Through the years, Taiwanese aboriginals have cultivated many important rites and traditions. Although modern times have changed life as most of us know it, many of the Taiwan indigenous tribes continue to do things the old-fashioned way. Thanks to the dizzying array of tribes who have lived - and continue to live - here, check out the following traditions of these native people.
Meet the Amis Tribe of Hualien Mataian
Taiwan’s Hualien region features large swaths of pristine wilderness. The Mataian Wetland Ecological Park is an especially great area to visit. The Amis tribe makes its home on this land. By visiting, you’ll be able to try out some of the foods that the tribe consumes, including wild bitter melon, water celery and pigeon peas. While you’re there, try to see a demonstration of the Amis tribe’s unique Palakaw fish-catching strategy.
Learn About Taiwan’s Largest Tribal Group
The Amis people make up the largest Taiwanese aboriginal group. Head over to Dulan Taitung to get a clear idea about the compelling, incredibly long history of these proud people. The region in which they live looks strikingly similar to Maui, so you’ll have plenty of breathtaking scenery to enjoy along the way.
Experience the Cultural Traditions of the Tsou Tribe
A journey to Alishan is well worth it as you get to explore the tiny but highly influential Tsou culture. Although it numbers just 5,000 people, the tribe has had a lasting impact on the culture of Taiwan. To this day, their method of cooking rice in bamboo tubes lives on. Local schools in Alishan still teach the native Tsou language, too.
Enjoy the Tao Tribe’s Festival of the Flying Fish
Orchid Island is a small land mass that was formed by volcanic eruptions. Wind and water erosion have created dramatic landscapes on the island. And as fascinating as the geography is, the people who inhabit this island are even more compelling. The Tao or Tau tribe has steadfastly held onto its traditional habits. Every year, the Tao hold the Festival of the Flying Fish, to honor the annual return of this important staple of their diet. Attend the festival for a cultural immersion.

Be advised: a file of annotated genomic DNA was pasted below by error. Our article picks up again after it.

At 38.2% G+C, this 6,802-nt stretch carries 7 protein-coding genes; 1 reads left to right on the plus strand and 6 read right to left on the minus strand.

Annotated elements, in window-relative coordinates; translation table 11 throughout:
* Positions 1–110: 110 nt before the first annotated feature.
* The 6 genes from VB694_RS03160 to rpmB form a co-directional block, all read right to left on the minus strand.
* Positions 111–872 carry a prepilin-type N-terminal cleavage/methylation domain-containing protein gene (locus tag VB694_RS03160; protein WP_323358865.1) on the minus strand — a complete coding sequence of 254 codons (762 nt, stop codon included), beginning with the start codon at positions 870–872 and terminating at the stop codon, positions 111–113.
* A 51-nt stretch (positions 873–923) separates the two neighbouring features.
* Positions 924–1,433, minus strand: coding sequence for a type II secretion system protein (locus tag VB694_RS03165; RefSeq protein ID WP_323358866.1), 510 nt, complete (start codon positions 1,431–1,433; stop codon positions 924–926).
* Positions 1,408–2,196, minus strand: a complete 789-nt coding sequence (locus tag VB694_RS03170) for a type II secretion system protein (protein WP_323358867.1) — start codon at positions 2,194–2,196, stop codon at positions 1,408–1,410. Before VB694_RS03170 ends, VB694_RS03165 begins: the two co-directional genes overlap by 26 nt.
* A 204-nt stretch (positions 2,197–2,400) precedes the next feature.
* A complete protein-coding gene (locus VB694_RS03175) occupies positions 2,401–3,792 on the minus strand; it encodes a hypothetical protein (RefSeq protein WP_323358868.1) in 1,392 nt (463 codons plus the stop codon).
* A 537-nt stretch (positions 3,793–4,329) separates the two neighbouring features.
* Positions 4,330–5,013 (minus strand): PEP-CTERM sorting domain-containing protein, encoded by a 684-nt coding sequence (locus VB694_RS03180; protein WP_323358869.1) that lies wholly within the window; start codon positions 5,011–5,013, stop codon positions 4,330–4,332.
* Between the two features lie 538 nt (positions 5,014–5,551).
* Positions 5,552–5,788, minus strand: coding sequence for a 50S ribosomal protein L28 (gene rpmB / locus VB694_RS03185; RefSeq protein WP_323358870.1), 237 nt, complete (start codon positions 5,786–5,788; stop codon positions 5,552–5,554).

Catch a Traditional Performance at Formosan Village
With its prime location on the edge of Sun Moon Lake, the Formosan Aboriginal Culture Village is an easy place to include during any Taiwanese aboriginal adventure. Here aboriginals perform traditional dances and other rituals and there’s nowhere else in Taiwan where you can see long-running cultural ceremonies up close and personal.
See the Tattooed Saint Mary at Sanmin Catholic Church
The only tattooed statue of Saint Mary in the world can be found in Taiwan. All you have to do is pay a visit to the Sanmin Catholic Church while you’re in the country. The fact that it’s the only one on the entire planet should be a compelling enough reason to make this particular journey.
Learn About the Struggles at the Mona Rudao Memorial Monument
Located in Nantou County, the Wushe aboriginal region of Taiwan is where one of the most violent anti-Japanese uprisings occurred. The uprising was led by the tribal chief of the Seediq people; his name was Mona Rudao. More than 644 people in the tribe were killed in the battle. Pay tribute to the tragedy at the memorial monument.
Immerse Yourself in Hakka Culture at the Meinong Folk Village
The Hakka peoples are among the most well-known Taiwanese aboriginals. Swing by the Meinong Folk Village near Sun Moon Lake to learn more about their rich history and many compelling habits. While you’re there, buy a traditional Hakka umbrella as a souvenir - they are famous around the region.
Experience Traditional Taiwanese Style in Jiufen
Thanks to its proximity to Taipei, the old mining town of Jiufen is quite popular with tourists. Luring folks in with the picturesque town, in its heyday, Jiufen boasted a productive gold mine. The mine was shut down in 1971, and the town was largely forgotten. A popular 1989 film renewed the country’s interest in Jiufen, and it’s remained a popular tourist attraction ever since. By roaming its sleepy streets, get a sense for what a small, traditional Taiwanese town is like.